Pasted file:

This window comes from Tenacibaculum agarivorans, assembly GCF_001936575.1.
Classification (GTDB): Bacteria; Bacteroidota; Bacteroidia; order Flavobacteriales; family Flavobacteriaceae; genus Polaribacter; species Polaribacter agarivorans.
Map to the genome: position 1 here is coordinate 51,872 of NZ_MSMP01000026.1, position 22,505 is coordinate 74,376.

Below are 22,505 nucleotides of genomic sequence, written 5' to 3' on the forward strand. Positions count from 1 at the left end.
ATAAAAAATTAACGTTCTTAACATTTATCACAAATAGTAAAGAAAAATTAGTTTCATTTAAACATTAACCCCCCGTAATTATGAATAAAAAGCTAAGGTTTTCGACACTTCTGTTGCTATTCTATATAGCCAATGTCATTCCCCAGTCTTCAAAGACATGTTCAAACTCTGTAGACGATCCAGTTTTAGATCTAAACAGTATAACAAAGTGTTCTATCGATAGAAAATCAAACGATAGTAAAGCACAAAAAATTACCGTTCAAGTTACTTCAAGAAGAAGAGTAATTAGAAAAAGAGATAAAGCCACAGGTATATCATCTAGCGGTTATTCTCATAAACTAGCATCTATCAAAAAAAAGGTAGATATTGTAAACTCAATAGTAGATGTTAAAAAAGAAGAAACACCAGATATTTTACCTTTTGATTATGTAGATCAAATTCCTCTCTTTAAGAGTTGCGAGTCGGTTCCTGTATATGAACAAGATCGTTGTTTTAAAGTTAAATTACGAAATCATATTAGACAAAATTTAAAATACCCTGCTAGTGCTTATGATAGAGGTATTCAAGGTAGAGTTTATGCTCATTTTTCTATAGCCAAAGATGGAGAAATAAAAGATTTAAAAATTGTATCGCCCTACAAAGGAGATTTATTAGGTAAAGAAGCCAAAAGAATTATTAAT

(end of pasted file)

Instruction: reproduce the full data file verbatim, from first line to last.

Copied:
This window comes from Tenacibaculum agarivorans, assembly GCF_001936575.1.
Classification (GTDB): Bacteria; Bacteroidota; Bacteroidia; order Flavobacteriales; family Flavobacteriaceae; genus Polaribacter; species Polaribacter agarivorans.
Map to the genome: position 1 here is coordinate 51,872 of NZ_MSMP01000026.1, position 22,505 is coordinate 74,376.

Below are 22,505 nucleotides of genomic sequence, written 5' to 3' on the forward strand. Positions count from 1 at the left end.
ATAAAAAATTAACGTTCTTAACATTTATCACAAATAGTAAAGAAAAATTAGTTTCATTTAAACATTAACCCCCCGTAATTATGAATAAAAAGCTAAGGTTTTCGACACTTCTGTTGCTATTCTATATAGCCAATGTCATTCCCCAGTCTTCAAAGACATGTTCAAACTCTGTAGACGATCCAGTTTTAGATCTAAACAGTATAACAAAGTGTTCTATCGATAGAAAATCAAACGATAGTAAAGCACAAAAAATTACCGTTCAAGTTACTTCAAGAAGAAGAGTAATTAGAAAAAGAGATAAAGCCACAGGTATATCATCTAGCGGTTATTCTCATAAACTAGCATCTATCAAAAAAAAGGTAGATATTGTAAACTCAATAGTAGATGTTAAAAAAGAAGAAACACCAGATATTTTACCTTTTGATTATGTAGATCAAATTCCTCTCTTTAAGAGTTGCGAGTCGGTTCCTGTATATGAACAAGATCGTTGTTTTAAAGTTAAATTACGAAATCATATTAGACAAAATTTAAAATACCCTGCTAGTGCTTATGATAGAGGTATTCAAGGTAGAGTTTATGCTCATTTTTCTATAGCCAAAGATGGAGAAATAAAAGATTTAAAAATTGTATCGCCCTACAAAGGAGATTTATTAGGTAAAGAAGCCAAAAGAATTATTAAT